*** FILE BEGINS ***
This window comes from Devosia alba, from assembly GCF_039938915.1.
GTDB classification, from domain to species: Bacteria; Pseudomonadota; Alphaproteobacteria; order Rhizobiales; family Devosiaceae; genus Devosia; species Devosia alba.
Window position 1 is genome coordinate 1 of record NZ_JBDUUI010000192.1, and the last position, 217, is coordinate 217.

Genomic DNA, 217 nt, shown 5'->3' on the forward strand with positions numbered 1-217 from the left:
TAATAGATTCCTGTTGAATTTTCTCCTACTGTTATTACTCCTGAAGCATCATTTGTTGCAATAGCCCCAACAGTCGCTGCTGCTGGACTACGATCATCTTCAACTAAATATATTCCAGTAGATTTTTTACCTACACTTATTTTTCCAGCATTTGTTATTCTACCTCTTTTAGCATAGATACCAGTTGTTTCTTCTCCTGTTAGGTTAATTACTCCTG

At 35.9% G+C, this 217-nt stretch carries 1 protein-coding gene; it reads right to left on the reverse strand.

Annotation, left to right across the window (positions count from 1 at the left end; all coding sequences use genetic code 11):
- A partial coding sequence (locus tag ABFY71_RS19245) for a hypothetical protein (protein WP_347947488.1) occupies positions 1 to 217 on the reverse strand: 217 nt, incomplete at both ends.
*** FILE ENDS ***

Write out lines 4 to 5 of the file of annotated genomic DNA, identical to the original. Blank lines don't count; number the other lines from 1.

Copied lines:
Genomic DNA, 217 nt, shown 5'->3' on the forward strand with positions numbered 1-217 from the left:
TAATAGATTCCTGTTGAATTTTCTCCTACTGTTATTACTCCTGAAGCATCATTTGTTGCAATAGCCCCAACAGTCGCTGCTGCTGGACTACGATCATCTTCAACTAAATATATTCCAGTAGATTTTTTACCTACACTTATTTTTCCAGCATTTGTTATTCTACCTCTTTTAGCATAGATACCAGTTGTTTCTTCTCCTGTTAGGTTAATTACTCCTG